While residents headed to work and school in Naperville Thursday morning, the mercury groaned torturously above zero degrees Fahrenheit only negligibly. The temperature throughout the morning could be counted on the fingers of one hand, and the “feels like” figure hovered stubbornly subzero until lunchtime.
Although some might have wished they had donned more layers before venturing out, however, disruptions to routine caused by the brutal cold appeared minimal.
“Our (Public Works) crews will be keeping an eye out for drifting snow across roadways due to the cold and windy conditions but our roadways have been salted,” city spokeswoman Linda LaCloche said in a Wednesday afternoon email that also reported one water main break on Monday and one set of frozen pipes called in to the city on Tuesday.
When it comes to freezing temperatures, Naperville mailman Jaye Gamauf, who lives in Oak Lawn, is a real pro. For 25 years, he’s been delivering mail on foot and says that overall, “the cold is no big deal.”
“I wear extra layers, and these new fleece coats we have now are really warm,” Gamauf said as he made deliveries this week along Eagle Street. “I have snow pants when I need them, and if it’s really cold, I try not to think about it.”
Coping mechanisms for the cold ranged from stoking fires in the family fireplace and eating comfort foods to multi-layers of clothing or just plain resignation. Judy Nevara of Batavia was bundled up with her winter coat and a scarf around her neck Wednesday as she sipped a cup of hot chocolate in downtown Naperville.
“This is one of the ways I cope with the cold,” she said, sipping the cocoa. “I try to dress in layers. I moved back here to Batavia from Florida two years ago as I have seven grandchildren in the area, and I’m still not used to it. I try not to drive in this weather too much.”
Kelly Manderschied of Naperville and her 4-year-old daughter Anna were out doing some shopping together Wednesday, and although Kelly said she grew up in the Midwest, she still doesn’t like the cold.
“I come from Iowa, and I think Arizona would be a better place to live than here in terms of the weather,” Manderschied said. “Basically, we cope with drinking hot chocolate after we go sledding. During the winter, I really go stir crazy. Overall, I really hate it.”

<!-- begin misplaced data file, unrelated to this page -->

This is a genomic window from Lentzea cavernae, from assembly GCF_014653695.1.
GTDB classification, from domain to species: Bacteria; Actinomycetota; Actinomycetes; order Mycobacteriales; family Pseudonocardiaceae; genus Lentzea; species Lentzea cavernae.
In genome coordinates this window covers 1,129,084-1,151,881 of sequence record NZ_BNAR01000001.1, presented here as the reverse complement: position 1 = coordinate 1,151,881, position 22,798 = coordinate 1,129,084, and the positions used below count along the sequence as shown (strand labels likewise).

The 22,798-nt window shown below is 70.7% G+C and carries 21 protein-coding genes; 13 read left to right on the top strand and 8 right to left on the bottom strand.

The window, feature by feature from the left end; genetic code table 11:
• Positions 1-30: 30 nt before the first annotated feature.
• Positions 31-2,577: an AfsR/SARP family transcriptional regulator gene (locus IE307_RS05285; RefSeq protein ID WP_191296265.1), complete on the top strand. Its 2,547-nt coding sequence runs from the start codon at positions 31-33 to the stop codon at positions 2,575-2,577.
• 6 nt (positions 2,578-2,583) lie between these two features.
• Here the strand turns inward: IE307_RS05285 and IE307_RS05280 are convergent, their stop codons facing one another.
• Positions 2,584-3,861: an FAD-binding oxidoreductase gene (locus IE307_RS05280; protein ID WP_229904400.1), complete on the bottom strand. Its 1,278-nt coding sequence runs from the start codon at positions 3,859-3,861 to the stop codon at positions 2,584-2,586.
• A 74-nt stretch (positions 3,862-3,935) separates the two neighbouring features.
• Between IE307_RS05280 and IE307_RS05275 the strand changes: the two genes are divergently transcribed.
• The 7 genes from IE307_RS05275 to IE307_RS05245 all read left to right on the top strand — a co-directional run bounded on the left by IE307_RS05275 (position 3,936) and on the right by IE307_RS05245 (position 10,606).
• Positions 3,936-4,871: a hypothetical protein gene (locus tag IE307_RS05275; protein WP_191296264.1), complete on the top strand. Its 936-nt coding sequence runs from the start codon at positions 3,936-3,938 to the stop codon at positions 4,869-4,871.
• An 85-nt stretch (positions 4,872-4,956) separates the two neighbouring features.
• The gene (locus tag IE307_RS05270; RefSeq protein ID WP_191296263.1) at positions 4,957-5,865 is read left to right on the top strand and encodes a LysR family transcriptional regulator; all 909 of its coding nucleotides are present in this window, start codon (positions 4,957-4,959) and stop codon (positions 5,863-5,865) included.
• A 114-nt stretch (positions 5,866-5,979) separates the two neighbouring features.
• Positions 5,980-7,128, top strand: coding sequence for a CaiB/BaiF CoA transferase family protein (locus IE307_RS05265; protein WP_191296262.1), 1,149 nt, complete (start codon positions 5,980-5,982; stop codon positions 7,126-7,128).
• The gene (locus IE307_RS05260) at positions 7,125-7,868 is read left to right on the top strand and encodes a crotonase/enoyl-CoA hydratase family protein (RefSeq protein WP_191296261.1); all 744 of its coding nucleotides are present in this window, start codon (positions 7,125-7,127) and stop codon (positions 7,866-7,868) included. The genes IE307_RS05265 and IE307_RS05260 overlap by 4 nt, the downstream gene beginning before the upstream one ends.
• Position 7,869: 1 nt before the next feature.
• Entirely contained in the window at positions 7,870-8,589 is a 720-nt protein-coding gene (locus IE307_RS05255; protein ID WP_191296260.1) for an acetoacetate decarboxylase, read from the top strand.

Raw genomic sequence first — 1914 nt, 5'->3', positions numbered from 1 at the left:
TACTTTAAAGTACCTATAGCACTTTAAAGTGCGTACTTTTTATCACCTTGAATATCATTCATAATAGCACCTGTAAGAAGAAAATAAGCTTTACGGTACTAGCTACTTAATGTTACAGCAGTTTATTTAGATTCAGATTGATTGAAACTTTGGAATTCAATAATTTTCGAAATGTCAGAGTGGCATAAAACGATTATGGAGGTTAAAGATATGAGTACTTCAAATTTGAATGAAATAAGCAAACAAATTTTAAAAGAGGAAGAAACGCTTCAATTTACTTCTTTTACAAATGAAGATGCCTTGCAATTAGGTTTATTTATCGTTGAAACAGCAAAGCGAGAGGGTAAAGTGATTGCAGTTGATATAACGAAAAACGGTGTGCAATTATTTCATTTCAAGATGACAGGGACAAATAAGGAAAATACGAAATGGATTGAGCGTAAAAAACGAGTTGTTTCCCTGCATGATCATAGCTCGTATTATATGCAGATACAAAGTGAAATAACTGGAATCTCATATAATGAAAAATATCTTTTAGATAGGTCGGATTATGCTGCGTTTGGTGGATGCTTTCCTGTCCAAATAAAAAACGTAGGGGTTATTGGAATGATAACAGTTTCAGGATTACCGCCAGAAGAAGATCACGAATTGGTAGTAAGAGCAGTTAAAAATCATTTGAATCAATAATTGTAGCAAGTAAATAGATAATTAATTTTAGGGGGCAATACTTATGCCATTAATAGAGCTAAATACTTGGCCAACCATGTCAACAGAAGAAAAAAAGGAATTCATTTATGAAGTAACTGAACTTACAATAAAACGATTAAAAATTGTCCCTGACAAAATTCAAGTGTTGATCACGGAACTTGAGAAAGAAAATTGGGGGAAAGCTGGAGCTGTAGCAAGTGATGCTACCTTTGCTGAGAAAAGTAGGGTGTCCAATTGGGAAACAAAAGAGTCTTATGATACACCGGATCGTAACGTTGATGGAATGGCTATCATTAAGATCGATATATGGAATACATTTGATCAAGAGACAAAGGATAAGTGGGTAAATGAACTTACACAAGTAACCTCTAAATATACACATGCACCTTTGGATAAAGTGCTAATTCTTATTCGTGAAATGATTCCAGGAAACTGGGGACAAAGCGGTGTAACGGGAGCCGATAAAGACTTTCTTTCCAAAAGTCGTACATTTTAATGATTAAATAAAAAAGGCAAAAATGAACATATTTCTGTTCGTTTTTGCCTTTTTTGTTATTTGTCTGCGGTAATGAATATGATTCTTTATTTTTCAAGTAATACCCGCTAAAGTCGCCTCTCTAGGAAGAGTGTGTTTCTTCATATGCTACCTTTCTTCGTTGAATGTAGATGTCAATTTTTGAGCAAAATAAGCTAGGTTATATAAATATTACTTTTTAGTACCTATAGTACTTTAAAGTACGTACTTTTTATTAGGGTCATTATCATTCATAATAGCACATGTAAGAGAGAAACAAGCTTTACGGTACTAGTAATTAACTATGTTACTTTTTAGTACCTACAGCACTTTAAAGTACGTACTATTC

Folks like Rich Hussey and his wife Nikki, who also live in Naperville, found themselves harkening back to those hot, humid summer days that somehow seem better now than they were when temperatures rose into the high 90s.
“I miss the sun, and I’m never going to complain about the heat,” Nikki said as she gazed down at her winter boots. “I find myself drinking a lot of hot chai tea, and eating bowls of chili. I feel like I live in my winter wardrobe that includes my hat and gloves and boots. I just have to suffer through it.”
Transplants like Martiza Velez, who lives now in Lombard but is originally from Puerto Rico, said that after five years of living here in the Midwest, she still hasn’t gotten used to the cold.
“I drink a lot of warm tea and warm foods like soup, but I still find that I don’t deal with the weather here very well,” Velez said. “It’s been years since I came here, and I still don’t like it.”
Gamauf, however, insists that when it comes to dealing with adversity from the weather, it’s all in your head.
“I just keep a positive mental attitude,” he said. “When the sun’s out and you feel that on your face, it’s not that bad.”
Schools in Naperville District 203 and Indian Prairie District 204 remained open this week, but the doors to recess playgrounds stayed firmly shut in accordance with protocols that keep kids indoors when it is unusually cold out, district spokeswomen said.
Volunteers who help out at area homeless shelters were busy, as usual, but there is extra urgency when temperatures dip as low as they have this week. DuPage PADS, formerly Public Action to Deliver Shelter, operates 29 interim housing sites scattered across the county — this month’s participating locations include of 19 churches, three of them in Naperville, and a synagogue — that together weave a network of overnight shelters available nightly throughout the year.
“We don’t turn anybody away, of course, when it’s under 30 degrees,” said Carol Simler, the Wheaton nonprofit’s executive director. “We know that it only takes 30 minutes for frostbite to set in. We’re very conscious of that.”
With capacities ranging from 30 to 65, the overnight sites tend to fill up every night during the winter months.
“The challenge is all of our sites are guided by the fire departments’ capacity limits. So we have to respect that,” Simler said.
When demand exceeds supply, the clients are taken to other locations in the county where an extra bed can be found, she said.
The shelters open at 6 p.m., and guests must leave by 7 a.m., after being fed dinner and breakfast and receiving a lunch to take with them. Back out on the street, the risks brought by extreme cold return.
Simler said PADS has received enough coats for its homeless population this year, but long underwear, scarves, mittens, hats are badly needed.
For more information, including comprehensive lists of needed items and volunteer opportunities, visit www.dupagepads.org.